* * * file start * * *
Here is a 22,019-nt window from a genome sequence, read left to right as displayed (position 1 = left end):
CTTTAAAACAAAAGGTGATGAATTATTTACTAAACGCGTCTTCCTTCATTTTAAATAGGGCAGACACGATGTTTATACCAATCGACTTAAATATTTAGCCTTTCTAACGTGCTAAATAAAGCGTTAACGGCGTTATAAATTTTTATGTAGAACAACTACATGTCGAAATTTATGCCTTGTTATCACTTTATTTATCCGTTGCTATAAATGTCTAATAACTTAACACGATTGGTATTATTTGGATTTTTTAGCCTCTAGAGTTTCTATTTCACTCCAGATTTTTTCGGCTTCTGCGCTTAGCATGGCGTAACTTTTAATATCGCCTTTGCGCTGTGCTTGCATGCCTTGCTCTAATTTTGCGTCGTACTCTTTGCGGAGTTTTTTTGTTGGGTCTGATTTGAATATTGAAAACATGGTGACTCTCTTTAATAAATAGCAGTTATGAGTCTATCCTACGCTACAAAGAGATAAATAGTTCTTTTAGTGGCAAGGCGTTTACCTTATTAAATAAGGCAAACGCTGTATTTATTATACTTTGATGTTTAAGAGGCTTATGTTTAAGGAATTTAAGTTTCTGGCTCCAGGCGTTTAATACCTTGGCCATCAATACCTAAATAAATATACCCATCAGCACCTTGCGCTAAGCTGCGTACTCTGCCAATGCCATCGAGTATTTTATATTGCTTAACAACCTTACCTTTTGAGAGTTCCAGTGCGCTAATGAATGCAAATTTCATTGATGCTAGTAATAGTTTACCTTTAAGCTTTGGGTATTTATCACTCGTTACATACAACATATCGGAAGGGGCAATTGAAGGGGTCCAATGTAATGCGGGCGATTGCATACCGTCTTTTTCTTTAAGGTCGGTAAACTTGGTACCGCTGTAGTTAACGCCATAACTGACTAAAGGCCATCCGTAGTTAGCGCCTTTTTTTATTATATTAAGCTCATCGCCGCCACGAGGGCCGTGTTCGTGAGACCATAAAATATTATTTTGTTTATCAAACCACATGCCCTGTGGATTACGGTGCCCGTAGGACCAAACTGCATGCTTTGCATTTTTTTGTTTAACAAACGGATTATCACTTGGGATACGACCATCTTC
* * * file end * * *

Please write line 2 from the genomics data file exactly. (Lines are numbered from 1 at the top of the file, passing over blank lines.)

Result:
CTTTAAAACAAAAGGTGATGAATTATTTACTAAACGCGTCTTCCTTCATTTTAAATAGGGCAGACACGATGTTTATACCAATCGACTTAAATATTTAGCCTTTCTAACGTGCTAAATAAAGCGTTAACGGCGTTATAAATTTTTATGTAGAACAACTACATGTCGAAATTTATGCCTTGTTATCACTTTATTTATCCGTTGCTATAAATGTCTAATAACTTAACACGATTGGTATTATTTGGATTTTTTAGCCTCTAGAGTTTCTATTTCACTCCAGATTTTTTCGGCTTCTGCGCTTAGCATGGCGTAACTTTTAATATCGCCTTTGCGCTGTGCTTGCATGCCTTGCTCTAATTTTGCGTCGTACTCTTTGCGGAGTTTTTTTGTTGGGTCTGATTTGAATATTGAAAACATGGTGACTCTCTTTAATAAATAGCAGTTATGAGTCTATCCTACGCTACAAAGAGATAAATAGTTCTTTTAGTGGCAAGGCGTTTACCTTATTAAATAAGGCAAACGCTGTATTTATTATACTTTGATGTTTAAGAGGCTTATGTTTAAGGAATTTAAGTTTCTGGCTCCAGGCGTTTAATACCTTGGCCATCAATACCTAAATAAATATACCCATCAGCACCTTGCGCTAAGCTGCGTACTCTGCCAATGCCATCGAGTATTTTATATTGCTTAACAACCTTACCTTTTGAGAGTTCCAGTGCGCTAATGAATGCAAATTTCATTGATGCTAGTAATAGTTTACCTTTAAGCTTTGGGTATTTATCACTCGTTACATACAACATATCGGAAGGGGCAATTGAAGGGGTCCAATGTAATGCGGGCGATTGCATACCGTCTTTTTCTTTAAGGTCGGTAAACTTGGTACCGCTGTAGTTAACGCCATAACTGACTAAAGGCCATCCGTAGTTAGCGCCTTTTTTTATTATATTAAGCTCATCGCCGCCACGAGGGCCGTGTTCGTGAGACCATAAAATATTATTTTGTTTATCAAACCACATGCCCTGTGGATTACGGTGCCCGTAGGACCAAACTGCATGCTTTGCATTTTTTTGTTTAACAAACGGATTATCACTTGGGATACGACCATCTTC